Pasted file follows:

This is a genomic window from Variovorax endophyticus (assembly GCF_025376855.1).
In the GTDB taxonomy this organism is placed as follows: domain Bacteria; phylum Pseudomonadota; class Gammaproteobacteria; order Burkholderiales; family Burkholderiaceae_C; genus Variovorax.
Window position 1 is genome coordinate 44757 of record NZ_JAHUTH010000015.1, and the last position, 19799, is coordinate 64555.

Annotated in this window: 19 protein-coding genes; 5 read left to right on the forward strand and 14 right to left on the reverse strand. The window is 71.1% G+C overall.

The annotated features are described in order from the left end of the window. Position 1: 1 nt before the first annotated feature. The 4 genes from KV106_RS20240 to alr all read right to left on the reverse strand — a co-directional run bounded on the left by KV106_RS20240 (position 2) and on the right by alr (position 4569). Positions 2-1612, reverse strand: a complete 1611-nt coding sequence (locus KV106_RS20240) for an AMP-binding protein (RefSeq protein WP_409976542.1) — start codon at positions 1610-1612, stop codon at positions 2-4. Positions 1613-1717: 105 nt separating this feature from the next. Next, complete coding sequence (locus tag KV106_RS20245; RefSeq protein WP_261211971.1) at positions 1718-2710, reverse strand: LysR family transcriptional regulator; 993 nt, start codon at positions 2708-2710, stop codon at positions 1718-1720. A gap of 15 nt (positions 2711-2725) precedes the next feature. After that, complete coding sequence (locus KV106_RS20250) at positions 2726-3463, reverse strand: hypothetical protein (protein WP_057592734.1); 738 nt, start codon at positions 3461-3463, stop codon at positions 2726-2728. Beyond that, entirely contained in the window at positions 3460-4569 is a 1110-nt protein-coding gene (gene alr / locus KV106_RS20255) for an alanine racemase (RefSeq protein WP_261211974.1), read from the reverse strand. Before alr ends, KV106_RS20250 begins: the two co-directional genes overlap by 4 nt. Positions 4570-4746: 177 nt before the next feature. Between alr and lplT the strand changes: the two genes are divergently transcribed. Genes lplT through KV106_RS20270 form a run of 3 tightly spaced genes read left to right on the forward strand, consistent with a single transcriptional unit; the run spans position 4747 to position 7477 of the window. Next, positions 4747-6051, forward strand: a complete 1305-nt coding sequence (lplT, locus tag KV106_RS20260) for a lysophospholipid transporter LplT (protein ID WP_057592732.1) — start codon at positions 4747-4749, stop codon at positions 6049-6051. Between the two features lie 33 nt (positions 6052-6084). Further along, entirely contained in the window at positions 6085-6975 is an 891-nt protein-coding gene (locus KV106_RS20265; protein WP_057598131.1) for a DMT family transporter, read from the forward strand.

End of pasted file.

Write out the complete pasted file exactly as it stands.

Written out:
This is a genomic window from Variovorax endophyticus (assembly GCF_025376855.1).
In the GTDB taxonomy this organism is placed as follows: domain Bacteria; phylum Pseudomonadota; class Gammaproteobacteria; order Burkholderiales; family Burkholderiaceae_C; genus Variovorax.
Window position 1 is genome coordinate 44757 of record NZ_JAHUTH010000015.1, and the last position, 19799, is coordinate 64555.

Annotated in this window: 19 protein-coding genes; 5 read left to right on the forward strand and 14 right to left on the reverse strand. The window is 71.1% G+C overall.

The annotated features are described in order from the left end of the window. Position 1: 1 nt before the first annotated feature. The 4 genes from KV106_RS20240 to alr all read right to left on the reverse strand — a co-directional run bounded on the left by KV106_RS20240 (position 2) and on the right by alr (position 4569). Positions 2-1612, reverse strand: a complete 1611-nt coding sequence (locus KV106_RS20240) for an AMP-binding protein (RefSeq protein WP_409976542.1) — start codon at positions 1610-1612, stop codon at positions 2-4. Positions 1613-1717: 105 nt separating this feature from the next. Next, complete coding sequence (locus tag KV106_RS20245; RefSeq protein WP_261211971.1) at positions 1718-2710, reverse strand: LysR family transcriptional regulator; 993 nt, start codon at positions 2708-2710, stop codon at positions 1718-1720. A gap of 15 nt (positions 2711-2725) precedes the next feature. After that, complete coding sequence (locus KV106_RS20250) at positions 2726-3463, reverse strand: hypothetical protein (protein WP_057592734.1); 738 nt, start codon at positions 3461-3463, stop codon at positions 2726-2728. Beyond that, entirely contained in the window at positions 3460-4569 is a 1110-nt protein-coding gene (gene alr / locus KV106_RS20255) for an alanine racemase (RefSeq protein WP_261211974.1), read from the reverse strand. Before alr ends, KV106_RS20250 begins: the two co-directional genes overlap by 4 nt. Positions 4570-4746: 177 nt before the next feature. Between alr and lplT the strand changes: the two genes are divergently transcribed. Genes lplT through KV106_RS20270 form a run of 3 tightly spaced genes read left to right on the forward strand, consistent with a single transcriptional unit; the run spans position 4747 to position 7477 of the window. Next, positions 4747-6051, forward strand: a complete 1305-nt coding sequence (lplT, locus tag KV106_RS20260) for a lysophospholipid transporter LplT (protein ID WP_057592732.1) — start codon at positions 4747-4749, stop codon at positions 6049-6051. Between the two features lie 33 nt (positions 6052-6084). Further along, entirely contained in the window at positions 6085-6975 is an 891-nt protein-coding gene (locus KV106_RS20265; protein WP_057598131.1) for a DMT family transporter, read from the forward strand.